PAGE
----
Surrounded by the memories of what they once shared Holly’s anger fades in the glow of Rich’s undeniable love for their son and the way he selflessly steps in to help the vineyard out of trouble. As Holly watches Rich flourish in his new role as father to baby Luke, she realises that though they can’t change the past, the future is still theirs to write…

An uplifting, emotional Cornwall-set romance perfect for fans of Holly Martin and Phillipa Ashley

This is a gentle second chance romance, set in Cornwall and their vineyards.

It is cosy in style and written so as to be fairly contemporary in language but not explicit in behaviour – the behaviour is implied as we have 2 pregnancies before marriage in it!

It is very family oriented and lauds the benefits of living within a multi-generational household unit – even though this can be very problematic as my mother-in-law would have attested if she admitted it… her mother being a tyrant..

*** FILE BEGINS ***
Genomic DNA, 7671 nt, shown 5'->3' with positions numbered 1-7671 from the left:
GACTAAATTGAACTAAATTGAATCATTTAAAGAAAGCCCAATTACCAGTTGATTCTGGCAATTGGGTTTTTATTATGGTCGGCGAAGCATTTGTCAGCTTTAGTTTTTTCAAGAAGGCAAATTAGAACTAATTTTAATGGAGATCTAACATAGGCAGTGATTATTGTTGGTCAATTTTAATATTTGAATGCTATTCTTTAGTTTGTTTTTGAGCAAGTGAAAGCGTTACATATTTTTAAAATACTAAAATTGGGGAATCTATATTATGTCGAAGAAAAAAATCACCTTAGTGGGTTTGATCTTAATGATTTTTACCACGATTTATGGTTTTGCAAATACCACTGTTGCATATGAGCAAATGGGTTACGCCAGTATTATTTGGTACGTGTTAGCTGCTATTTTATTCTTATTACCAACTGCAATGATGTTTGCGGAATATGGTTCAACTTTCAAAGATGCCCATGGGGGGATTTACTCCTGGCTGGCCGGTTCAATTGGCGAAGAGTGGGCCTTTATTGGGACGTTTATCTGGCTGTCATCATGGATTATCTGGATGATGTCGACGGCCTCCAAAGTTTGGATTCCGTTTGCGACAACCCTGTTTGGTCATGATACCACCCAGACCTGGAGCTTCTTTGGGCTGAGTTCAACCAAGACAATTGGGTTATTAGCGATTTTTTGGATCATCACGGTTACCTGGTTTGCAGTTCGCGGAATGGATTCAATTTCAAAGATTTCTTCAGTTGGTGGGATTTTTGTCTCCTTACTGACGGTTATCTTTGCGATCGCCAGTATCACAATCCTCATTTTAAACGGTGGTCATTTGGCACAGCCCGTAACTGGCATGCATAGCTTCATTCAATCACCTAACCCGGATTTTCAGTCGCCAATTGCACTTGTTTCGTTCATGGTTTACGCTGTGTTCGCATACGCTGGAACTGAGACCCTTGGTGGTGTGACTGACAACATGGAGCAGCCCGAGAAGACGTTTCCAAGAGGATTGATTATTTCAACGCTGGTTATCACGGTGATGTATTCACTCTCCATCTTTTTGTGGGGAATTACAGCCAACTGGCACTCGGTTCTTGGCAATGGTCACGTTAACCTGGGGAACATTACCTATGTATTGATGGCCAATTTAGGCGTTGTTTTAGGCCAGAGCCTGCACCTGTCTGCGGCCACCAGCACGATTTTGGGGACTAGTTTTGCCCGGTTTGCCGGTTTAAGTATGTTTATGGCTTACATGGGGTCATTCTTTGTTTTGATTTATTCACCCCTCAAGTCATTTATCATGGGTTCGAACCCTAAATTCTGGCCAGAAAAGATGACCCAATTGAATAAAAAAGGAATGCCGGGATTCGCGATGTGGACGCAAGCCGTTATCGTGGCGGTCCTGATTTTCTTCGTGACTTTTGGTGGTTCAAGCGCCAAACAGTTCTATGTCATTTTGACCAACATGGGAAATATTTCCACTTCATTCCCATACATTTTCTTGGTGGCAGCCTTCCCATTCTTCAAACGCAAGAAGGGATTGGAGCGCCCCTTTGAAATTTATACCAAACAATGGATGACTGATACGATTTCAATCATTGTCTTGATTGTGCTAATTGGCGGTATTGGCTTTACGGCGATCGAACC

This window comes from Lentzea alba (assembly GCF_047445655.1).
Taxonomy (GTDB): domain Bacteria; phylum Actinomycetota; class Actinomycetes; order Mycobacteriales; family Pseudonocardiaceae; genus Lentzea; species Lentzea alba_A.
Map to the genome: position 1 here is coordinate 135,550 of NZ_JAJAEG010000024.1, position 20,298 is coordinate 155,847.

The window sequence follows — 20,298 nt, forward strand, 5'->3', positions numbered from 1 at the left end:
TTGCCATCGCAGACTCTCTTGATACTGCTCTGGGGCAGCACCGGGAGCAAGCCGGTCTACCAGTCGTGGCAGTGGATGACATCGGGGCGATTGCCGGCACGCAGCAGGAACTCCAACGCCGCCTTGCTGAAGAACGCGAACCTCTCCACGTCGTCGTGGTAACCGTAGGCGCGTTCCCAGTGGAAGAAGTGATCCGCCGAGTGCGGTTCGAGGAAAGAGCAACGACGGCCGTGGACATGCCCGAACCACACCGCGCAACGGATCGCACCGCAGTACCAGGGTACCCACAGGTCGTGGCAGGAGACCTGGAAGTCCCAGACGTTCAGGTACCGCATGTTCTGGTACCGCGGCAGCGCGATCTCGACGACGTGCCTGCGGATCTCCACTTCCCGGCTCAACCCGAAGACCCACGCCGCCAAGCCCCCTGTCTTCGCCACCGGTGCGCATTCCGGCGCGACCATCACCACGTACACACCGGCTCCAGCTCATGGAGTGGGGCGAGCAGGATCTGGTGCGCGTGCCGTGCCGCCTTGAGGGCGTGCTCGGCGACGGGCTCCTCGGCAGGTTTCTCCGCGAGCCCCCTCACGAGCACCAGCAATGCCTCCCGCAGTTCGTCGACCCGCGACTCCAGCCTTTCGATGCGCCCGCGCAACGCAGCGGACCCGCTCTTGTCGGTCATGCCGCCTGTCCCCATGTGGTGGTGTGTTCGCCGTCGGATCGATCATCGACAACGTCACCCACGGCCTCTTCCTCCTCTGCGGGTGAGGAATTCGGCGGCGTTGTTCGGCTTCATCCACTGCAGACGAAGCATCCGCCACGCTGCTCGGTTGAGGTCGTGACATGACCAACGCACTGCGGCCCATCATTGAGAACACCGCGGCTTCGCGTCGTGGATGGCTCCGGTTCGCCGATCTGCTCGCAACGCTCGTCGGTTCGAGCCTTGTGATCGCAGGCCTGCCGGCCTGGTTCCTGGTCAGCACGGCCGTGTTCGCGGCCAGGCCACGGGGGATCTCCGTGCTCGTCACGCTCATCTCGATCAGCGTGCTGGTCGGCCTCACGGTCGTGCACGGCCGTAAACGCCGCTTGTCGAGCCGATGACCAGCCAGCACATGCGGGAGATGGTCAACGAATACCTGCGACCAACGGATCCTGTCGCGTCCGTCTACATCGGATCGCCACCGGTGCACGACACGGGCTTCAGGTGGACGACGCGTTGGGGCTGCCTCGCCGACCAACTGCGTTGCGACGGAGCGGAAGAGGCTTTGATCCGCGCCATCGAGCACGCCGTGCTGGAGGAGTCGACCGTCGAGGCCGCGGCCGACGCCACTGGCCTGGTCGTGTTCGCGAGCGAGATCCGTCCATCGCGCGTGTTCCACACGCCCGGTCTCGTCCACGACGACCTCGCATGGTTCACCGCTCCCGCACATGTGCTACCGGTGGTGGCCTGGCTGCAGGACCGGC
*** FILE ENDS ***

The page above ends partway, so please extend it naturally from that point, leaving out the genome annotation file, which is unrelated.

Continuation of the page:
Overall a very pleasant story and style, but for me a little too sweet, I prefer more drama and bite.

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What happens when? Caro; explains.

Suddenly Single
Carol Wyer
contemporary fiction, romance, Women’s Fiction
Canelo
8th April 2019

When bestselling romance author Chloe Piper’s marriage implodes a week before Christmas, she flees her cheating ex and the village gossips for the solitude of the newly built Sunny Meadow Farm and the company of her hapless dog, Ronnie.

But Chloe is soon pushed out of her comfort zone. Because with a lively development building crew – headed up by charming Alex – and a larger-than-life neighbour determined to make Chloe’s love life her pet project, Chloe finds herself in a whole new world of chaos…

This enthralling romantic comedy of self-discovery and new beginnings is perfect for fans of Kirsty Greenwood, Colleen Coleman and Marian Keyes.

  • Can you tell your readers something about why you chose this particular topic to write about? What appealed to you about it? Why do you think it is different and your approach is unique?